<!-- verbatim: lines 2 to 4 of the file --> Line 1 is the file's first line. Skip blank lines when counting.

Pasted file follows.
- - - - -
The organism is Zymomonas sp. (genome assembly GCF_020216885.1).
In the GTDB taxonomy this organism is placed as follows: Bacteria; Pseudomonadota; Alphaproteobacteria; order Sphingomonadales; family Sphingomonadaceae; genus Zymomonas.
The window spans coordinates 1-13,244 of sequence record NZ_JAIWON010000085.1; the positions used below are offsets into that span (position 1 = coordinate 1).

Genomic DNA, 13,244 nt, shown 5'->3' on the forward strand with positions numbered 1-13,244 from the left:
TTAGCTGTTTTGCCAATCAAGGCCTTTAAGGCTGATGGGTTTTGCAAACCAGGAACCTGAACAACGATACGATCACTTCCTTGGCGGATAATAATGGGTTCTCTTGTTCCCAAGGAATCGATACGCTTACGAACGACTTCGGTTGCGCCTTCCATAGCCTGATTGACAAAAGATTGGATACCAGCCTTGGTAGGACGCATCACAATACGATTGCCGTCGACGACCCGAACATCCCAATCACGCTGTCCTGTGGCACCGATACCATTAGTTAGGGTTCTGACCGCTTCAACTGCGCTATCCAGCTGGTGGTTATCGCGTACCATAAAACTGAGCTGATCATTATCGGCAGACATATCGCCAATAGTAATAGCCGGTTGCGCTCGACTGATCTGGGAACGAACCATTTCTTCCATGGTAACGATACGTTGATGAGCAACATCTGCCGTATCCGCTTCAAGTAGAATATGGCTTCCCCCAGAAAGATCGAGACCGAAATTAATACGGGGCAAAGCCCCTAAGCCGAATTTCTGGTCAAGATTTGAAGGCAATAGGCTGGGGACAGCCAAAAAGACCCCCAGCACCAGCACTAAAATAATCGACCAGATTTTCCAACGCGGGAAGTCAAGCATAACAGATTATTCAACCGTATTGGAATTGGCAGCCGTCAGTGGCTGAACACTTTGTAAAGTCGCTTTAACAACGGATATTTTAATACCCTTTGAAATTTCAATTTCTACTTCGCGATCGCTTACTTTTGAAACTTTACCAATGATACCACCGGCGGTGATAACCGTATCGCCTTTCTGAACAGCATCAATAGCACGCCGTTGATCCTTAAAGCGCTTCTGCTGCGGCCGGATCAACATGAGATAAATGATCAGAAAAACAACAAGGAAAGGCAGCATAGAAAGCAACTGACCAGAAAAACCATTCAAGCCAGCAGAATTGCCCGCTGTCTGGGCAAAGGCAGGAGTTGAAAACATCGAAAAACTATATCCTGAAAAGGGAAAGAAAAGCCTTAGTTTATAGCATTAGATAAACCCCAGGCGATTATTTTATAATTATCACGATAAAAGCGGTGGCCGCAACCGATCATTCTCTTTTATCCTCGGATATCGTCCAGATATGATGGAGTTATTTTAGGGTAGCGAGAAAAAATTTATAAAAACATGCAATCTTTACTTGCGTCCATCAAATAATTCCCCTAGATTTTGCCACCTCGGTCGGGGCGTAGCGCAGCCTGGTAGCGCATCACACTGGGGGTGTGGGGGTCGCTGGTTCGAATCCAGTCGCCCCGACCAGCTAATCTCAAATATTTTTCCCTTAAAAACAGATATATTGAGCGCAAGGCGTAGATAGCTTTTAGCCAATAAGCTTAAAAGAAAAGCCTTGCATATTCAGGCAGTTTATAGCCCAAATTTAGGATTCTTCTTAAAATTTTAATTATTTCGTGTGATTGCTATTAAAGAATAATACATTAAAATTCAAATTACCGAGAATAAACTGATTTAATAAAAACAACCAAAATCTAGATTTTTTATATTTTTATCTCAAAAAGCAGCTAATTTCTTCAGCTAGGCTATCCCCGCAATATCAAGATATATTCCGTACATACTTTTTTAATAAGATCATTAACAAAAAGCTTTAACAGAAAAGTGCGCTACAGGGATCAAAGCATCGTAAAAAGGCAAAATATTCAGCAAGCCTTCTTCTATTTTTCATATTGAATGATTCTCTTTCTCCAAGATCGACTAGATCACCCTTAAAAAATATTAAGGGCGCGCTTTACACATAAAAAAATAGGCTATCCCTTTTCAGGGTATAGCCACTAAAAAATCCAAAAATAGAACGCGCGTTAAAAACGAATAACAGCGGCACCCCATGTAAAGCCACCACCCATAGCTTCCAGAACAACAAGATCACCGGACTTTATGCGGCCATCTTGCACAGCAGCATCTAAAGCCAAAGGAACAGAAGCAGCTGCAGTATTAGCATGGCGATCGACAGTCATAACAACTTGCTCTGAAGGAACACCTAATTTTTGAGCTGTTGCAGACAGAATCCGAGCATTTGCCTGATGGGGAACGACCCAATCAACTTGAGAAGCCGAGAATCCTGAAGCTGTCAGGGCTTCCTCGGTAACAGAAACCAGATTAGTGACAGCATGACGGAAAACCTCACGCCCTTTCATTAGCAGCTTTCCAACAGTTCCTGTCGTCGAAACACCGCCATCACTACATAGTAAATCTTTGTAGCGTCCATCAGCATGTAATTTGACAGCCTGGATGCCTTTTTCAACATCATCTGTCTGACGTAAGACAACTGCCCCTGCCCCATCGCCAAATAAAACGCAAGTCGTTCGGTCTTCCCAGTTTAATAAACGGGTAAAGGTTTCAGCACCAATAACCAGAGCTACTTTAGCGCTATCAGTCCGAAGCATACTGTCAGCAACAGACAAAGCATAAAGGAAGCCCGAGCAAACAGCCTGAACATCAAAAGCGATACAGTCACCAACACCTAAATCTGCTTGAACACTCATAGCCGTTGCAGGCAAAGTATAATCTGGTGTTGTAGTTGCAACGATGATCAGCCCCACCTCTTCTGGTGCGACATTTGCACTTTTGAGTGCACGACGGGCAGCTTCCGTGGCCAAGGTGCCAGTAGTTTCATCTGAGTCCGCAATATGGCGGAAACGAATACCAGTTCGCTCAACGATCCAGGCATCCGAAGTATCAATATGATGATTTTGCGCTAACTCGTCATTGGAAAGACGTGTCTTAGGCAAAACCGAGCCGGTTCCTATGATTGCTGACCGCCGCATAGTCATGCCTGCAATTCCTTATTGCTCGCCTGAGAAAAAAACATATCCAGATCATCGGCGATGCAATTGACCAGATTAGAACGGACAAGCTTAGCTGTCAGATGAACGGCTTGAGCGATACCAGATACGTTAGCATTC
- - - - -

In the GTDB taxonomy this organism is placed as follows: Bacteria; Pseudomonadota; Alphaproteobacteria; order Sphingomonadales; family Sphingomonadaceae; genus Zymomonas.
The window spans coordinates 1-13,244 of sequence record NZ_JAIWON010000085.1; the positions used below are offsets into that span (position 1 = coordinate 1).

Genomic DNA, 13,244 nt, shown 5'->3' on the forward strand with positions numbered 1-13,244 from the left: